The Orioles had one of their worst years ever, and got worse as the year went on. Despite that, they’re keeping Dave Trembley:
Orioles president of baseball operations Andy MacPhail announced Friday
that manager Dave Trembley will return for the 2010 season, ending
rampant speculation that Trembley’s tenure was nearing an end.
The announcement that the Orioles had exercised Trembley’s option came
less than 24 hours after they broke a 13-game losing streak, the
third-longest in club history, and hours before they defeated the Toronto Blue Jays to begin the season’s final series. They still need to win one of two
remaining games to avoid the third 100-loss season in team history.
I’m of two minds on this one. On the one hand, it’s not his fault that he was given a crappy pitching staff, had veterans traded away in midseason and had key players — notably Adam Jones — injured. To put it mildly, this team is a work in progress, and Trembley isn’t responsible for the unfinished parts. Still, a 100-loss season is a 100-loss season, and the second half swoon was something to behold. The fans in Baltimore are dispirited and it’s not like Trembley is some tactical genius.
I think there are worse offenses against nature than keeping Dave Trembley on board, but if I was running the team, I’d probably let him go.
The Giants will call up infielder Jae-gyun Hwang from Triple-A Sacramento on Wednesday, NBC Sports Bay Area’s Alex Pavlovic reports.
Hwang, 29, signed with the Giants as a free agent from South Korea. He’ll earn a prorated salary of $1.5 million in the majors and has a chance to earn up to an additional $1.6 million in performance bonuses.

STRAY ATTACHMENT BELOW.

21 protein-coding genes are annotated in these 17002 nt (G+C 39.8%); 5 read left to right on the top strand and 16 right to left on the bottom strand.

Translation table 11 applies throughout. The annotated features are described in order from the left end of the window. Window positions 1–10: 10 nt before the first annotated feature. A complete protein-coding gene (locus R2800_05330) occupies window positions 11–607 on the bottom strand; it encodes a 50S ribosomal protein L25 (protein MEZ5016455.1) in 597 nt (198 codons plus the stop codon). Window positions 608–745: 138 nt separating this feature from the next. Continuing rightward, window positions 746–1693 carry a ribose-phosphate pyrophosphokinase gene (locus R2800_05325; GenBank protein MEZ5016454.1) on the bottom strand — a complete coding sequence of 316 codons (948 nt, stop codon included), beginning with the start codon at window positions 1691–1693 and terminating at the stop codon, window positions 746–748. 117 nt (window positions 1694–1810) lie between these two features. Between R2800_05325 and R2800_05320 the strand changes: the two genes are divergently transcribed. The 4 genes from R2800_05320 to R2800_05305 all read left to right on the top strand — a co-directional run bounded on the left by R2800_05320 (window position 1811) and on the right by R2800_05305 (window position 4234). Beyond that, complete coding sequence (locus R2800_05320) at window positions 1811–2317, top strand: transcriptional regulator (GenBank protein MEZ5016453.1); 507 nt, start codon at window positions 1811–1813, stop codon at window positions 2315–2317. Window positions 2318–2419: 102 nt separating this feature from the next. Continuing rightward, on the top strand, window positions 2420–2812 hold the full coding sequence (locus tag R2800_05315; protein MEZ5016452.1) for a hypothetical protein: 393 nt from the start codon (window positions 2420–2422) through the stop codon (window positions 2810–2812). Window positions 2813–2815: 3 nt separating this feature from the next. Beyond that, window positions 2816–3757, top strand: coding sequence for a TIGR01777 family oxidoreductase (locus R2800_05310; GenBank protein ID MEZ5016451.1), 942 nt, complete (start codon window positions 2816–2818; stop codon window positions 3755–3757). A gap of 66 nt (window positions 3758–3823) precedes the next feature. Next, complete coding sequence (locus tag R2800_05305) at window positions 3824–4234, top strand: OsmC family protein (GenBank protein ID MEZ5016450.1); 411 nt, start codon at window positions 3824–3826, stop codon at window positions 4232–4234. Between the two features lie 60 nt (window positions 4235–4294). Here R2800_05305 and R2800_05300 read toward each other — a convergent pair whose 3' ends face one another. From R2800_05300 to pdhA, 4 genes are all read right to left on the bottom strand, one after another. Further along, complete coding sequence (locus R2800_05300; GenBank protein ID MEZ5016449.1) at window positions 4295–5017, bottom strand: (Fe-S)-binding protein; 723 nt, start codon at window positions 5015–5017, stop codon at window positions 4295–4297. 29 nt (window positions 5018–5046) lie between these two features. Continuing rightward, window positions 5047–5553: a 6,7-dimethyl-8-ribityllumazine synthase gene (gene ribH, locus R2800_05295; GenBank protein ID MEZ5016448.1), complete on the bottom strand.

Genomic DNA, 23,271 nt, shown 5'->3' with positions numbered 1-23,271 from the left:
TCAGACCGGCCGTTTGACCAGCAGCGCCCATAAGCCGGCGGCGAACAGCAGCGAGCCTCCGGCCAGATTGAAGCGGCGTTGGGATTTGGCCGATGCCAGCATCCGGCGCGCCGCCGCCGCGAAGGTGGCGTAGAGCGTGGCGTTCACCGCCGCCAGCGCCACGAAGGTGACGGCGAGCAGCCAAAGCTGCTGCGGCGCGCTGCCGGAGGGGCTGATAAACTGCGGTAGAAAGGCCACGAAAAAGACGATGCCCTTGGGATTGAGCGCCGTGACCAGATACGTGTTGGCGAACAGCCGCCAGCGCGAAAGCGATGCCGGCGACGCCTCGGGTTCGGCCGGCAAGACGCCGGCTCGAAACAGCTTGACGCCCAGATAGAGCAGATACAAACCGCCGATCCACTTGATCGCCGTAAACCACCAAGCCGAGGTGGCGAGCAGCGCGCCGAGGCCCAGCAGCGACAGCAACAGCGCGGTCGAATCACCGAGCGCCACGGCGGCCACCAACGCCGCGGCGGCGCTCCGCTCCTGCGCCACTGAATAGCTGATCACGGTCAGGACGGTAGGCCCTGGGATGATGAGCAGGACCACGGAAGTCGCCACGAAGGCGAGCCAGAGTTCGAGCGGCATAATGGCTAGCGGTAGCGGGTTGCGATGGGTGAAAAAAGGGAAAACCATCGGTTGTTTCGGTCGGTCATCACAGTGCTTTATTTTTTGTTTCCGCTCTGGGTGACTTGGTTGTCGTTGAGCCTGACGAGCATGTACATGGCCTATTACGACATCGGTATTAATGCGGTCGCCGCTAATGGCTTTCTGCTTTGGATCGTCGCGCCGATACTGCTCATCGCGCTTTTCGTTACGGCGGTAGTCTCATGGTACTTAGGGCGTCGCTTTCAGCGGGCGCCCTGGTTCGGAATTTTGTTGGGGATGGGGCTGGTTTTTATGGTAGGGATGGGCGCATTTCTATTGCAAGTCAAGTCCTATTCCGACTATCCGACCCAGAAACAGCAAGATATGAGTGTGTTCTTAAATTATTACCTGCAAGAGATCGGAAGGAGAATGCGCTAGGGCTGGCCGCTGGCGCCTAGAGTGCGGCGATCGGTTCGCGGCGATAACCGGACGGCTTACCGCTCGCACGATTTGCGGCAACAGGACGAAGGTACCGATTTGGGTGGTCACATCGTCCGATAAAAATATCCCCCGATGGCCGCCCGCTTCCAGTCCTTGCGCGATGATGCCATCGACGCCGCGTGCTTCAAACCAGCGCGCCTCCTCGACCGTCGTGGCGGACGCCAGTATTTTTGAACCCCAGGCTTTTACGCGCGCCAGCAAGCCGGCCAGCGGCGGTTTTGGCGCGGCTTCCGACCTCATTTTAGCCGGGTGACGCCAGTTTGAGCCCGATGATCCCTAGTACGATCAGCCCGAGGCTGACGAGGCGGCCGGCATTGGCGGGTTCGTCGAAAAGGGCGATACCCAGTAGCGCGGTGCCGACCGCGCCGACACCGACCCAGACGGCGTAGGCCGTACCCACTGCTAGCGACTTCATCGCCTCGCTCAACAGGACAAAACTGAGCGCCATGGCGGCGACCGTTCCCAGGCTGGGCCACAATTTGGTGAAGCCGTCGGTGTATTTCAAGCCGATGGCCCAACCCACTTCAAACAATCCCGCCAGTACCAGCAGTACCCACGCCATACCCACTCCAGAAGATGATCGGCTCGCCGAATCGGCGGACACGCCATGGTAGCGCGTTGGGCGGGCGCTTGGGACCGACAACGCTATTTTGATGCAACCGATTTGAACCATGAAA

At Triple-A, Hwang hit .287/.333/.476 with seven home runs and 44 RBI in 279 plate appearances. He has mostly played first and third base, but also spent 17 defensive innings in left field. First base is spoken for with Brandon Belt, but Hwang could get the occasional start at the hot corner or in left field in San Francisco.
Hwang spent the previous 10 seasons in the Korean Baseball Organization. In his final season with the Lotte Giants last year, he hit .335/.397/.570 with 27 homers and 113 RBI.
CSN Philly’s Jim Salisbury reports that Phillies outfielder Odubel Herrera was fined an undisclosed amount by manager Pete Mackanin for attempting to steal a base on Saturday against the Diamondbacks despite being given a red light. Herrera, arguably the Phillies’ best base runner, usually has a green light, but Mackanin felt that Herrera stealing and opening up first base would have prompted the D-Backs to intentionally walk Cameron Rupp to get to the pitcher’s spot in the lineup.
The incident occurred in the top of the sixth inning with the Phillies trailing 3-2. Starter Robbie Ray got the first two Phillies out, but Herrera kept the inning alive with a line drive single to right field. Before the second pitch to Rupp, Ray picked off Herrera in a play that was scored 1-3-4.
According to Salisbury, although Mackanin wouldn’t confirm or deny that he fined Herrera, he did say, “Base running matters.”
This is not the first base running blunder Herrera has had this season. Last week, Herrera ran through third base coach Juan Samuel’s stop sign in an attempt to score the game-winning run. And it’s also not the first bit of contention between Mackanin and his players. There was apparently some miscommunication between him and reliever Pat Neshek last week as well.
The Phillies enter play Tuesday night with baseball’s worst record at 24-51. That puts them on pace for a 52-110 season.